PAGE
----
And this lets you, instead of providing a sort of long lived public
private key, you can use a short lived like X509 certificates for access.

And that's what all of these sort of different platforms use so short lived access for us.

So you can also use the same thing for kubeconfigs, instead of having
long-lived kubeconfigs you only get a kubeconfig for a 10 hour period.


access use kubectl again, you need to get a new kubeconfig based upon how you've set it up.


I think a couple of years ago I was reading at least one great article
about SSH using certificates rather than keys and the benefits of all that.

And to me, it always seemed like the challenge was implementation and maintenance of that.

There's a lot of,...

Yeah, because you have to manage a certificate authority and then you have to worry about rotating
of certificates and that is all abstracted away, and Teleport makes that very easy for you.


Yeah, and there's never really been, like I think every project I work
on, the way we get into things, because especially if you're DevOps or
you're especially ops, when things go awry, you got to get on servers usually.

At some point you got to get on those servers so that the methodology for how you get there and how
you do it securely and I find that it's related to the maturity of the team, the way that you access
it and making sure that keys are taken off and then people that have left had all the keys removed.

That's not stuff that a young team has, right?

Like a young team is you're saying, like throwing SSH
keys of their own on servers randomly when they need them.

They might have a cloud init script that automatically
installs them at startup time, and there's a list.

Or maybe there's one key, and then it's given to all the people that need it.

And then the problem is how do you replace that key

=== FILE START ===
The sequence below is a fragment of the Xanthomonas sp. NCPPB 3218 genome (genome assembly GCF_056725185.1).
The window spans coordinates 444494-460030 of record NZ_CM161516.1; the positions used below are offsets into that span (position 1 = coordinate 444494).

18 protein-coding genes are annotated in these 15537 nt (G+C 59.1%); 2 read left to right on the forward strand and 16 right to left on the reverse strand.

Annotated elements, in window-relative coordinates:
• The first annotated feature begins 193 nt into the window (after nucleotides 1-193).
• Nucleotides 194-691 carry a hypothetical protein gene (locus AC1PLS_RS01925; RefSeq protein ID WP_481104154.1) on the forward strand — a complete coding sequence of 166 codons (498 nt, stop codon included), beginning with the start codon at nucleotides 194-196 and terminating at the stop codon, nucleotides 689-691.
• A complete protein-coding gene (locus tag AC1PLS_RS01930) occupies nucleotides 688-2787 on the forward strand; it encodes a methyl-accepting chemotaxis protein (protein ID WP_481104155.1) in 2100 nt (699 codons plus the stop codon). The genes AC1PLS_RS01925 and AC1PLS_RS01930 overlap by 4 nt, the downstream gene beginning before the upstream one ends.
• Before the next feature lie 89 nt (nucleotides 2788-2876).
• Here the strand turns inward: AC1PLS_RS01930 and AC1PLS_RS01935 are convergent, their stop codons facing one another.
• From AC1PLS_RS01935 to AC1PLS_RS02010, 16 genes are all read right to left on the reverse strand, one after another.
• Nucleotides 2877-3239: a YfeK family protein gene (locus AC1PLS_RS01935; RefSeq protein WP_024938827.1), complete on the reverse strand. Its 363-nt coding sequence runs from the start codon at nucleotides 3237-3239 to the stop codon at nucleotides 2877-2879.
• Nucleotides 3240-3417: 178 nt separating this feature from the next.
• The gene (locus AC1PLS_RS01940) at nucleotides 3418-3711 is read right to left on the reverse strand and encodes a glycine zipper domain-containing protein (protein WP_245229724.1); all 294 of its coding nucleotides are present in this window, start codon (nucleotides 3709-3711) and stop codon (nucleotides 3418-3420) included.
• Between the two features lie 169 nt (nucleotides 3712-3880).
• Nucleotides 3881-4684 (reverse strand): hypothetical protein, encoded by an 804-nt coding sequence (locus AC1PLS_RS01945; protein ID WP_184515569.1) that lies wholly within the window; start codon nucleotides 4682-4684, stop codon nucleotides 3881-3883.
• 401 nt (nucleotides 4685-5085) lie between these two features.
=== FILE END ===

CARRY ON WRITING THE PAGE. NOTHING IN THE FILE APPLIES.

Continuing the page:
and how do you know who accessed it and all that stuff.

And there's just, I feel like it's not a solved universal problem.

And it's glad to see more ideas in this space because we do,
it's funny, you don't see a lot of this discussed at conferences.

You go to cloud native stuff, and like you said, the very beginning, we talk
about this utopia world where we never need SSH, we never need remote access
to a physical machine, and everything's wonderful, and you just, if there's a
problem, you just turn it off and replace it and then that magically fixes it.

And that's just really not true at any scale that I'm aware of, unless
you're Netflix or Google, which you probably then have tooling to
automatically pull off snapshots so that you can debug after the fact.

That's a really advanced workflow that's beyond the scope of what we're
trying to talk about today, but that's what I ended up seeing out there.

So I'm glad that you're seeing the same thing, and it sounds like these solutions
are trying to address those problems because, and some of this is open source, right?


the majority.

So we're sort of an open core company, which means you can,
80, probably like 90% of our code is in our open source repo.

And you get everything that you'd really need for even like a small team.

You get all of the access of different platforms.

The only thing that sort of we gate on would be more
enterprise, single sign on providers, but we provide Github.

use local auth.

We recently added, role-based access control into open-source edition, which was a highly requested.

but everything else works.

Kubernetes access works databases.

and then there's another new feature for teams, which we call access
requests and access requests that you, access from other teammates.